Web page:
Encompassing 325 acres, Caldecote is probably one of the smallest villages in Hertfordshire, bounded on the north by Hinxworth, on the south by Newnham, on the east by Ashwell, and on the west by Bedfordshire.
The Domesday Book of 1086 recorded that the manor of Caldecote was held by Ralph (Ranulph) de Limesy, a Norman lord, who may have come here with William the Conqueror and was awarded substantial grants of land in Hertfordshire and beyond.
The manor of Caldecote passed down through Ralph’s family until approximately latter part of the 13th century when the last in line, an heiress named Basilia de Limesy, married Hugh Oddingselles, a Wiltshire land owner. Their son, Sir John Oddingselles, surrendered his rights to the manor of Caldecote to the Abbot of St Albans, in 1321. Following the Dissolution of the Monasteries the manor reverted to the Crown in 1549 and was subsequently sold, in 1540, to Sir Ralph Rowlatt, Master of the Royal Mint as well as Sheriff of Hertfordshire.
Caldecote is a deserted medieval village. The population in the 1870s had dwindled down to 34 and is now 17. An archaeological excavation between 1973-77 revealed evidence of a pre-historic settlement (numerous artefacts from Bronze and Iron Ages were found), with continued occupation since around 1050. The site was largely abandoned in the aftermath of Black Death, which claimed 64 lives between 1348-49.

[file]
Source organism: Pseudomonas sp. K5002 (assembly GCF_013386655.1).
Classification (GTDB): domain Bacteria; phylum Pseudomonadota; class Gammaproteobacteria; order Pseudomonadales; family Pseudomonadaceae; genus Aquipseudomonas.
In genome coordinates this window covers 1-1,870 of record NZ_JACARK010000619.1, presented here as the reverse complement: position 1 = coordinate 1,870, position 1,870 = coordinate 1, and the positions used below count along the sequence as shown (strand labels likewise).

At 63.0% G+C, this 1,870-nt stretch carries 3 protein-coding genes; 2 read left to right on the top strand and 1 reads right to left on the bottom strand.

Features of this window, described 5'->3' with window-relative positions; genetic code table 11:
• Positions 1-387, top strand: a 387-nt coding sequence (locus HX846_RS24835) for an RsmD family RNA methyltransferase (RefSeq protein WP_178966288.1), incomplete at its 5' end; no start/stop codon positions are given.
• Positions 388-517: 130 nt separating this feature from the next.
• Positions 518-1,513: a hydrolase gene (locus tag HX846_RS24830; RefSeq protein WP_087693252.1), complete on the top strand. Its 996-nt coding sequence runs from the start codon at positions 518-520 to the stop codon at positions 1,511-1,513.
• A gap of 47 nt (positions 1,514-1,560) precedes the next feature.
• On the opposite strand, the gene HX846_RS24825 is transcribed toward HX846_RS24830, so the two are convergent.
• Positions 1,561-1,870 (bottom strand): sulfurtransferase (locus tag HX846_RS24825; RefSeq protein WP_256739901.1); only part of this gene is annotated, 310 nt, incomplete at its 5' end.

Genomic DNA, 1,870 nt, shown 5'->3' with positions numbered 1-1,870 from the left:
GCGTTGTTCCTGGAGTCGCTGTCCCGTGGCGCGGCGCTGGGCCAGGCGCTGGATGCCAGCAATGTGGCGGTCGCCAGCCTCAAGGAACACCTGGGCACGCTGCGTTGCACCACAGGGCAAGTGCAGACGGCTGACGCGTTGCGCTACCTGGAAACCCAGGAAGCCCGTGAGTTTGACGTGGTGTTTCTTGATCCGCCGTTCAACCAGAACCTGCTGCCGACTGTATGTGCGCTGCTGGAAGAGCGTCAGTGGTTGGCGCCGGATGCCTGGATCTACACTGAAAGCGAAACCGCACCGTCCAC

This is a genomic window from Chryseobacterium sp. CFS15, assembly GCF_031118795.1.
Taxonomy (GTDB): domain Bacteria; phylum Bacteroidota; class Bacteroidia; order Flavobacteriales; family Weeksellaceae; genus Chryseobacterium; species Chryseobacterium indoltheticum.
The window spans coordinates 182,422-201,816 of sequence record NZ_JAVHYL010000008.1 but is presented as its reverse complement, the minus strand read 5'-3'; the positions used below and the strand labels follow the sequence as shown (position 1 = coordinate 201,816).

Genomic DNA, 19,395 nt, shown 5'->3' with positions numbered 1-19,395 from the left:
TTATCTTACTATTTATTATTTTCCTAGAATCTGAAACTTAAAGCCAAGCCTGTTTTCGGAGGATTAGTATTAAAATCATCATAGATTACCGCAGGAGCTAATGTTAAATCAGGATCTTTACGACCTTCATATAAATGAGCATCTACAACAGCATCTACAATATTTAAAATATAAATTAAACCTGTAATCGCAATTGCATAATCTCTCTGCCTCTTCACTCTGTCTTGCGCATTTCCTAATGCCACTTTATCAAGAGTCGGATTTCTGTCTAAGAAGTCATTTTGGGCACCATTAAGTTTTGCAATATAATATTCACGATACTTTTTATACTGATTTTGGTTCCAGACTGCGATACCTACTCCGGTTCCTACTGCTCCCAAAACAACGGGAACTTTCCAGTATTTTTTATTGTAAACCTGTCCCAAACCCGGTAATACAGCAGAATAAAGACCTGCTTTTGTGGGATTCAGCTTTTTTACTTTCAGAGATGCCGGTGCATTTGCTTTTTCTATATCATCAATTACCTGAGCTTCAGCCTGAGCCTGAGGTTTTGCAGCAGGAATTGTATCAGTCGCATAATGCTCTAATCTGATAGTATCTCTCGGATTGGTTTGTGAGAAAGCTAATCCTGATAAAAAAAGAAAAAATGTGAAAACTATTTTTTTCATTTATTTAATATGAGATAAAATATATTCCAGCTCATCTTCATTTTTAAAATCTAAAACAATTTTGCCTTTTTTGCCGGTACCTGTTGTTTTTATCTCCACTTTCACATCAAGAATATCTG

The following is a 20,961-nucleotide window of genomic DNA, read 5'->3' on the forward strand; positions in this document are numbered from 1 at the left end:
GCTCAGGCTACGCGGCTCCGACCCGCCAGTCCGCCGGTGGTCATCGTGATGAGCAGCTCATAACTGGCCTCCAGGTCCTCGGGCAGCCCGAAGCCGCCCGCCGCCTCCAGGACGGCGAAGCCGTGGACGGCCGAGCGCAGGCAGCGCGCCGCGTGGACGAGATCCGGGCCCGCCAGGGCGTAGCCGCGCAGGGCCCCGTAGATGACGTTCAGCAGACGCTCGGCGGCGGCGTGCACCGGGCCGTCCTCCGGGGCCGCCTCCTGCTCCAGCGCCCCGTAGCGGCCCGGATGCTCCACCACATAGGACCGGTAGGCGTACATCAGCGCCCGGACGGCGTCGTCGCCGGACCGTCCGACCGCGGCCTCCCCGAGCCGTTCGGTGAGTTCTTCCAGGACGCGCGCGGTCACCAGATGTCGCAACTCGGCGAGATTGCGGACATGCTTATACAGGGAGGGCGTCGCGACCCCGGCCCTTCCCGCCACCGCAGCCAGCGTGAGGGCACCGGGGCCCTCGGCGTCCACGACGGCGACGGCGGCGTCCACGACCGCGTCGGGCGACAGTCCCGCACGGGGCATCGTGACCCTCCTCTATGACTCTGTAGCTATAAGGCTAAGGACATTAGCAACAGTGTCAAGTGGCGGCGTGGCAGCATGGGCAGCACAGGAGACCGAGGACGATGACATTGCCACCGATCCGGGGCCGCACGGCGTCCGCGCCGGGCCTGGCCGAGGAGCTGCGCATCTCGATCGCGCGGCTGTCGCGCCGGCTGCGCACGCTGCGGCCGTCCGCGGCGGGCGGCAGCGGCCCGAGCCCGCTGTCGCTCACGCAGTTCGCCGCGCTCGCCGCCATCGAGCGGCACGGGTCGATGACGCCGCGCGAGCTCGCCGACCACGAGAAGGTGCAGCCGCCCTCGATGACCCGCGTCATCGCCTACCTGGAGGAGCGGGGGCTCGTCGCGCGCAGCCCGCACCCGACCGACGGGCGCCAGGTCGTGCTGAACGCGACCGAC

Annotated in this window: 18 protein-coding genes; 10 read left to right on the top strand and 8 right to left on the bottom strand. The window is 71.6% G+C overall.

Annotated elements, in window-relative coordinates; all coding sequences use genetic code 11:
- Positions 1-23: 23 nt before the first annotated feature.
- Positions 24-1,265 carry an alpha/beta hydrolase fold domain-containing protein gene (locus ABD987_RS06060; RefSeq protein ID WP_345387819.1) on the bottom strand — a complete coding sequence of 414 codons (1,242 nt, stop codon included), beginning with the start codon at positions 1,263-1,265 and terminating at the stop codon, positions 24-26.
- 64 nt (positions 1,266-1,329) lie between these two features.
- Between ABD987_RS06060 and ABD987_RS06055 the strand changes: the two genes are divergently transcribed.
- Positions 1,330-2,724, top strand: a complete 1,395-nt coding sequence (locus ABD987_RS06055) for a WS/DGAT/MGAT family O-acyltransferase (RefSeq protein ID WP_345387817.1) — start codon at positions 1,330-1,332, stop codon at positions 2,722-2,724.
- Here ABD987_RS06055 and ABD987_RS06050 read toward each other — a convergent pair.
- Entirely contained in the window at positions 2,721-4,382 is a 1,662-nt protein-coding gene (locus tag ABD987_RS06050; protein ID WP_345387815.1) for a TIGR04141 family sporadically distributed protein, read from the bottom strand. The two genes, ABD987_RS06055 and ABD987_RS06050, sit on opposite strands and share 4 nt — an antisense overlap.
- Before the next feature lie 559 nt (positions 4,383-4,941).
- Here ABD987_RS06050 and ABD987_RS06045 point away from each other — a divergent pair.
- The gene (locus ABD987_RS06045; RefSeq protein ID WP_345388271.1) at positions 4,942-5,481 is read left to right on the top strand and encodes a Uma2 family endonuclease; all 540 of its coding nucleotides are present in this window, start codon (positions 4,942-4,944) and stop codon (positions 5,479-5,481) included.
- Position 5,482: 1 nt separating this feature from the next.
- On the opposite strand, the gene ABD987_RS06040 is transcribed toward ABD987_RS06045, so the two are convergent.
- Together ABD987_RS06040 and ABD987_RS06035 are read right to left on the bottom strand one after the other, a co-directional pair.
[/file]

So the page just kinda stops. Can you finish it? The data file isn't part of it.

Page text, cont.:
These days the hamlet of Caldecote consists of six former farm cottages, recently modernised, a manor house and a church. The church, dedicated to St Mary Magdalene, still bears evidence of an earlier Norman stone/flint structure, but owes its current look to the 14th century re-building in clunch, which also included an addition of a tower and a south porch.
The church, which is a grade II* listed building, was declared redundant in 1974 and was vested in the Friends of Friendless Churches charity in 1982.
The church measures 51 feet in length and 14 ½ feet across and is probably the smallest church in Hertfordshire. Its most notable feature is a 15th century canopied and at one time richly ornamented holy water stoup in the south porch. The font dates from 1480 and the pews from the same era. A list of rectors dates back to 1215 (when records began) and a small window in the south wall has in it what is known as “poor man’s stained glass”, now sadly badly decayed. The surviving fragments of medieval stained glass were mounted into two small lights of a south window: one of them bears a headless figure of William Makeley, a priest here in 1415.
There are only 16 gravestones in the churchyard now, most of them in memory of the Flint and Inskip families, the latter of which held the manor of Caldecote as well as the advowson of the church in the 19th century. A plaque to the memory of Thomas Walker Hobart Inskip, the 1st Viscount Caldecote, is inside the church. He is buried at the east end of the graveyard.